Bilibid raid revives call for death penalty
MANILA, Philippines–Sen. Vicente Sotto III is proposing a return of the death penalty for “high-level drug traffickers” to prevent the country being turned into a hub for the trade in illegal substances.
Sotto made the proposal following the raid carried out by the Department of Justice (DOJ) last Monday on the New Bilibid Prison (NBP) compound where several convicted drug criminals were found to be living in the lap of luxury while still allegedly operating a nationwide drug syndicate.
At a Senate hearing on his proposal to revive the death penalty on Tuesday, Sotto said current laws that impose reclusion perpetua as the most severe form of punishment was “pro-rich” and do not serve as a deterrent to criminals.
He said poor people sentenced to spend the rest of their lives in jail are assigned to do menial jobs like cleaning toilets, but the rich who end up at the NBP enjoy unparalleled comforts and privileges.
Sotto said the DOJ raid on the NBP compound, which exposed the luxurious lives that the moneyed convicted criminals continued to lead behind bars, underscored his arguments for reviving the death penalty for drug cri
Only in PH
With the kind of freedom allowed to them, these convicted traffickers are able to continue to run their drug operations even behind bars, he said.
Sotto claimed that international drug traffickers rejoiced when the Philippines repealed the death penalty.
“It’s only here in the Philippines, this part of Asia, where there is no death penalty for drug trafficking, which is why they manufacture the drugs here,” he said.
But the Catholic Bishops Conference of the Philippines (CBCP), Amnesty International and Philrights rights groups rejected Sotto’s proposal, even if he proposes to apply the death penalty only to big-time drug traffickers.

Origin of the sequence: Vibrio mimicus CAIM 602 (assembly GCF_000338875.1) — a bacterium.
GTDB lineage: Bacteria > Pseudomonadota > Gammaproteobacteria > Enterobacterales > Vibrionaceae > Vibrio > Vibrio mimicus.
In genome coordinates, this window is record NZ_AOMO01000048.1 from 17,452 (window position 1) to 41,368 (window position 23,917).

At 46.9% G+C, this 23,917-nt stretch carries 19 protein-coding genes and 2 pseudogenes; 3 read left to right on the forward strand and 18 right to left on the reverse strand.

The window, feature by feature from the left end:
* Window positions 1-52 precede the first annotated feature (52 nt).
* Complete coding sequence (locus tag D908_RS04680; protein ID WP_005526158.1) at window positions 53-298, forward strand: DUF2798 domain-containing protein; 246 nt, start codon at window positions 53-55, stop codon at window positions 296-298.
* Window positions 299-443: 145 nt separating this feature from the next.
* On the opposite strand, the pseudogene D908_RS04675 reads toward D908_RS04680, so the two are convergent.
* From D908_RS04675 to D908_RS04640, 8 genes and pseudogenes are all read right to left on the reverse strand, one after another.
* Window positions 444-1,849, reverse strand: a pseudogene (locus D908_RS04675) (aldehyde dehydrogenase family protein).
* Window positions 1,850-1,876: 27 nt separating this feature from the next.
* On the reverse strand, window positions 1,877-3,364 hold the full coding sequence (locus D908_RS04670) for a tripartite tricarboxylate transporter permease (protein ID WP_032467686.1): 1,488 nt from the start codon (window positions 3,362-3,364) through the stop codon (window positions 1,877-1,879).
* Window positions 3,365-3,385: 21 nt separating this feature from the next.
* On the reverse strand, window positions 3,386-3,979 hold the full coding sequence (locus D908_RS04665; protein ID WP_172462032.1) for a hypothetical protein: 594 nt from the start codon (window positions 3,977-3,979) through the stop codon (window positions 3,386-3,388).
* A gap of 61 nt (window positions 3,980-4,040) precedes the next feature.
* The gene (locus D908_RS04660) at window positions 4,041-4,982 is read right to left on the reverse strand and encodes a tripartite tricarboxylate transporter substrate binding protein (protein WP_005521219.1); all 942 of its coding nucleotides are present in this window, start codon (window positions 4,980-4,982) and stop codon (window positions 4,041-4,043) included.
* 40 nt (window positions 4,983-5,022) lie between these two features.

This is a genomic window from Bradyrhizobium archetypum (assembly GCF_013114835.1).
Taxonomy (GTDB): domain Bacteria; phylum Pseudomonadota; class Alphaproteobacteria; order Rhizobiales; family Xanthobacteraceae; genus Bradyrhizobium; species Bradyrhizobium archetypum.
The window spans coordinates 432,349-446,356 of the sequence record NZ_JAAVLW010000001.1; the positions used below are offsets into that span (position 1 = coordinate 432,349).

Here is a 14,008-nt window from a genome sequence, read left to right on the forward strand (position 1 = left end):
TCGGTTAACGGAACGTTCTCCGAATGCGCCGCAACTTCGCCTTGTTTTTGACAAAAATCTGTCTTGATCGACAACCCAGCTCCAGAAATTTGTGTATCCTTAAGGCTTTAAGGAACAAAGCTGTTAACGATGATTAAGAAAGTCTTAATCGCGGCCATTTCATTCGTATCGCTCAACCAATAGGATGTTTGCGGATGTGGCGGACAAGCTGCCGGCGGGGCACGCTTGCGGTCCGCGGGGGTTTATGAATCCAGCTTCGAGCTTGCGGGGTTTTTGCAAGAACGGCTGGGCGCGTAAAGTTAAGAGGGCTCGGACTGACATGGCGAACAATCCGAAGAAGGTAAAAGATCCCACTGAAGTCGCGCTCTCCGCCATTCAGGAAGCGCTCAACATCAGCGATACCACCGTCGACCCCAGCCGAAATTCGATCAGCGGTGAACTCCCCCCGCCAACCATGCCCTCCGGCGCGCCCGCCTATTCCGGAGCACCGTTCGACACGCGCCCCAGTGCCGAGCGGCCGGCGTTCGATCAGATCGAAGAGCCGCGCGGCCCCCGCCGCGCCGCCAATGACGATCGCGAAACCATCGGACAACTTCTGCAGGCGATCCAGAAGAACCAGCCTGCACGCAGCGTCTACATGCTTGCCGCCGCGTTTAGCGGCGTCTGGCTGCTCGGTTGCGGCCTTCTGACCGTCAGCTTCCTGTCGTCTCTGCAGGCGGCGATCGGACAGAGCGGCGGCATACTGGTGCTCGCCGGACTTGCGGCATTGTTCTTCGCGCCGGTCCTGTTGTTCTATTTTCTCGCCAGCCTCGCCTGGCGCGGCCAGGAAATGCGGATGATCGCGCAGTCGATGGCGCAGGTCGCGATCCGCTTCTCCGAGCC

“The CBCP and the church for that matter is very consistent that we’re not going to choose the kind of people we’re going to kill,” said Fr. Jerome Secillano, executive secretary of the CBCP’s permanent committee on public affairs.
To prevent criminals from operating, the state should enhance law enforcement, Secillano said.
He also read a statement from CBCP President Archbishop Socrates Villegas, which cited the imperfection of the country’s judicial system as one of the arguments against the death penalty.
“The death penalty, once executed, is irreversible and no repentance or regret can ever make up for the horrible injustice of a person wrongfully executed,” read the Villegas statement.
Sen. Aquilino Pimentel III, whose ex-senator father and namesake fought for the repeal of the Death Penalty Law, also cited a recent report from China where a teenager who was executed under the country’s death penalty law was exonerated of the crime 18 years after being convicted.
But Sotto argued that China regularly executes people and provides suspects with little time to appeal death penalty sentences.
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